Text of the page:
Thursday, June 26, 2003
S.C. to Look at Requirements for Granting Pitchess Motion
By a MetNews Staff Writer
The California Supreme Court yesterday agreed to review a ruling by this district’s Court of Appeal regarding the factual foundation that must be laid by a criminal defendant in order to obtain discovery of police personnel records.
The high court voted 5-1 to grant review of Div. Two’s decision in Warrick v. Superior Court (City of Los Angeles Police Department), 107 Cal.App.4th 1271. Chief Justice Ronald M. George was absent and Justice Janice Rogers Brown was alone in the minority.
Div. Two held that the defendant, charged with possession of cocaine for sale, failed to provide a plausible explanation for his claim that the police planted the drugs he was accused of possessing.
Without such a showing, Justice Michael Nott wrote for the Court of Appeal, the defendant, Donald P. Warrick, had no right to discover past complaints of misconduct by the arresting officers under Pitchess v. Superior Court and its statutory codification.
Warrick, who is represented by the Los Angeles County Public Defender’s Office, was arrested in April of last year. The police report says that he was observed by officers standing against a wall, looking at a baggie containing what appeared to be cocaine, then ran when he saw the three police officers get out of their car.
The officers saw Warrick discard numerous items as he ran, according to the report, and two of them arrested him while the third retrieved what turned out to be 42 rocks of cocaine. The baggie, the arresting officers said, was still in his hand.
At the time of arrest, the report said, he had $2.75 on his person, along with some porcelain chips, commonly used by burglars to smash car windows.
In a declaration in support of his Pitchess motion, Warrick claimed that he was in the area to buy drugs, not sell them. Before he completed the purchase, he declared, the police showed up, chased and caught up with him, and produced the cocaine rocks, saying “You must have thrown these—these are yours.”
The defense asserted that by discovering the officers’ personnel records, it could determine whether they had a propensity to engage in aggressive behavior, violence, lying, planting evidence, or other forms of moral turpitude, and could potentially locate witnesses to testify to those traits.
Los Angeles Superior Court Judge Stephen A. Marcus denied the Pitchess motion. The Court of Appeal at first summarily denied the defendant’s writ petition, but the Supreme Court ordered that it be heard on the merits.
The Court of Appeal then denied the writ in its published opinion of March 27. Nott concluded that it was not believable that Warrick, who had less than three dollars in his pocket and was arrested with an empty baggie in his hand, was in the neighborhood to buy drugs rather than sell them.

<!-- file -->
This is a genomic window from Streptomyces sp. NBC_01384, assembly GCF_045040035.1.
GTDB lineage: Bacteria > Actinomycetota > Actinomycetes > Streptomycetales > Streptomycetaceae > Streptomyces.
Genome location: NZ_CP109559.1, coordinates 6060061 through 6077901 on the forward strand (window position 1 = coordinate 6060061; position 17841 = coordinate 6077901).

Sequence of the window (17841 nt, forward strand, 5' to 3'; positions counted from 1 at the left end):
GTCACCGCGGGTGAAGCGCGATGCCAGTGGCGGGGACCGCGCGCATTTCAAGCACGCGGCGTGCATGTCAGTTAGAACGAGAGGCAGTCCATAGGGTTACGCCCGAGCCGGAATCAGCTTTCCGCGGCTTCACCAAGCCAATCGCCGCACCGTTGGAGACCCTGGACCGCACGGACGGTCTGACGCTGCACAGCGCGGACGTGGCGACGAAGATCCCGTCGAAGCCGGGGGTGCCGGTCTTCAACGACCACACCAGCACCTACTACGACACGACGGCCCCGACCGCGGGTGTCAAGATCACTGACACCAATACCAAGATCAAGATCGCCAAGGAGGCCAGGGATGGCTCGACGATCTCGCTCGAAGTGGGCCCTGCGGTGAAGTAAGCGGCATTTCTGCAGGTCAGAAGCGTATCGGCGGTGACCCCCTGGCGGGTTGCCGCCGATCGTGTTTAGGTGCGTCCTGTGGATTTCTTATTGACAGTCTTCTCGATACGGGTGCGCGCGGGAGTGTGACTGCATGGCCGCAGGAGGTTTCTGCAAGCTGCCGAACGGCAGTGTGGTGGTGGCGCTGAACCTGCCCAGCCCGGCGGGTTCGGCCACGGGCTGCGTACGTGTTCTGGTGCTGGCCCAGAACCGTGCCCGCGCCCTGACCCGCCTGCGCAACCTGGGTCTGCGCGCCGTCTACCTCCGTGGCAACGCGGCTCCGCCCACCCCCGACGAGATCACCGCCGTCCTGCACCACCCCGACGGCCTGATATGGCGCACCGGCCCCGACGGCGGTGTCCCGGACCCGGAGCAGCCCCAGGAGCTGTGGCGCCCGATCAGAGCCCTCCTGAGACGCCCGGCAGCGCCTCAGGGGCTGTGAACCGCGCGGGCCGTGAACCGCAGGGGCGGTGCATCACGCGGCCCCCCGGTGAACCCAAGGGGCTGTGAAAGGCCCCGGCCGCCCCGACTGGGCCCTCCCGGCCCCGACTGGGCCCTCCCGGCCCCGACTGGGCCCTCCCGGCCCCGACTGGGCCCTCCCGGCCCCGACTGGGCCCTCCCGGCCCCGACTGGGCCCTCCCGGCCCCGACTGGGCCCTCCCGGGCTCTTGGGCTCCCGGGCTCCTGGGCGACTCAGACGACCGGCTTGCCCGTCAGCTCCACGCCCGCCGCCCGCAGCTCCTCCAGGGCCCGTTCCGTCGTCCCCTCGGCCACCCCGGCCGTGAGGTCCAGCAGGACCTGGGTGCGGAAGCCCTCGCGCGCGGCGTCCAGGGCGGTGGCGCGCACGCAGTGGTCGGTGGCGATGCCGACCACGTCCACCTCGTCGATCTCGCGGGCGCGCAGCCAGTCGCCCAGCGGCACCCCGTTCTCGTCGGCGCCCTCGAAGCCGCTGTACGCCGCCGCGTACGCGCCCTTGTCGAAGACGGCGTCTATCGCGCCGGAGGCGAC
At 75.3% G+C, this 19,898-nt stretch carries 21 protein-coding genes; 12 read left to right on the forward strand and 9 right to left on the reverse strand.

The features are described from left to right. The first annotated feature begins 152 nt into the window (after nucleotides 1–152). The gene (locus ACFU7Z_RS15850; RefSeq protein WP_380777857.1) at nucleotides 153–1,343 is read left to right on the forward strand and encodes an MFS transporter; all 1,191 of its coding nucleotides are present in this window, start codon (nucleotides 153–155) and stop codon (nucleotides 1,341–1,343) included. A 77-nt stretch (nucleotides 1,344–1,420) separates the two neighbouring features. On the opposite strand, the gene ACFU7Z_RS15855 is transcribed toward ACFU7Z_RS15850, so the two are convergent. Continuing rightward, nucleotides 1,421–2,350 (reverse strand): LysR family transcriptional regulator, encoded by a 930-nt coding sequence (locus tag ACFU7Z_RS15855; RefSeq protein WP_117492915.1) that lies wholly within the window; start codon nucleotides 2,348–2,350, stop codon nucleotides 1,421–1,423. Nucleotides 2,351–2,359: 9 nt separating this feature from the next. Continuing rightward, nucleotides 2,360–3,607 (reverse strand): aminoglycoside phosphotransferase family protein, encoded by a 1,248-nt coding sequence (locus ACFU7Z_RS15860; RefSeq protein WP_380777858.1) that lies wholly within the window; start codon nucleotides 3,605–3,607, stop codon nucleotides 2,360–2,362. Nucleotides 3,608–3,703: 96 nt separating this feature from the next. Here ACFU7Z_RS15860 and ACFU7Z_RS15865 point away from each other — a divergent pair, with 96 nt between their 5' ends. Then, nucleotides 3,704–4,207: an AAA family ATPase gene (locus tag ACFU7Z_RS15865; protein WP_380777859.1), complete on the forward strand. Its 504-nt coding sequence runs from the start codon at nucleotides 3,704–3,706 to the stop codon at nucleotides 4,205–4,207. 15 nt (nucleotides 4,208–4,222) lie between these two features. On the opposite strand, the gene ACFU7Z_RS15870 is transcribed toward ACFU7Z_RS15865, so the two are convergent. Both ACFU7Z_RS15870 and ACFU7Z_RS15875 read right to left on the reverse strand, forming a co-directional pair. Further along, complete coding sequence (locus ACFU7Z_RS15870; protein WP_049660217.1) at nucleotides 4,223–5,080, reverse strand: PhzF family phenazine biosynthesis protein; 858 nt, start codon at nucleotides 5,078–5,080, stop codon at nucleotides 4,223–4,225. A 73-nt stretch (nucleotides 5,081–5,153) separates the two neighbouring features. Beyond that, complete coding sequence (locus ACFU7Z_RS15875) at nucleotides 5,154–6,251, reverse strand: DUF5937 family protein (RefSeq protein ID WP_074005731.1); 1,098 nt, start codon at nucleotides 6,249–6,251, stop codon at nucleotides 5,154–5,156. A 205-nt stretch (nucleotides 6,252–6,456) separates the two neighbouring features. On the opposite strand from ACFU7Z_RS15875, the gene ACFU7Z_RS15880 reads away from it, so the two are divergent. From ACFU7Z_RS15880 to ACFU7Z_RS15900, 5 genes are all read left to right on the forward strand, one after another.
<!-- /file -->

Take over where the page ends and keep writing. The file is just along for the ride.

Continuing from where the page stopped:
Nor, the justice said, was it plausible that the supposed seller or anyone else besides the defendant had discarded 42 rocks of cocaine.
In other action at yesterday’s conference, the court:
•Agreed to decide whether, when a defendant is convicted of escape from state prison and draws another prison term, that term is “separately served” so that a subsequent felony conviction draws a one-year enhancement, besides any enhancement applicable to the conviction for which the individual was serving time when he or she escaped. The Third District Court of Appeal ruled in People v. Langston (2003) 107 Cal.App.4th 959 that the escape term was not “separately served.”
•Denied review of a ruling by this district’s Div. Two that the exclusivity of the workers’ compensation remedy does not bar a contractual labor arbitration concerning an on-the-job injury. The case is Amalgamated Transit Union, Local 1277 v. Los Angeles County Metropolitan Authority (2003) 107 Cal.App.4th 673.
•Denied review of R.J. Reynolds’ appeal from lower court rulings that it violated the Master Settlement Agreement between the tobacco industry and the 50 states by leaving in place signs at a Northern California speedway, advertising its sponsorship of the Winston Cup auto racing series, for the full nine months of the cup competition. A San Diego Superior Court judge and the Fourth District’s Div. One agreed with Attorney General Bill Lockyer that under the “Brand Name Sponsorship” exception to the settlement’s ban on outdoor cigarette advertising, the signs had to come down within 10 days following the Winston Cup event held at that particular location.
The case is People ex rel. Lockyer v. R.J. Reynolds Tobacco Co. (2003) 107 Cal.App.4th 516.
Copyright 2003, Metropolitan News Company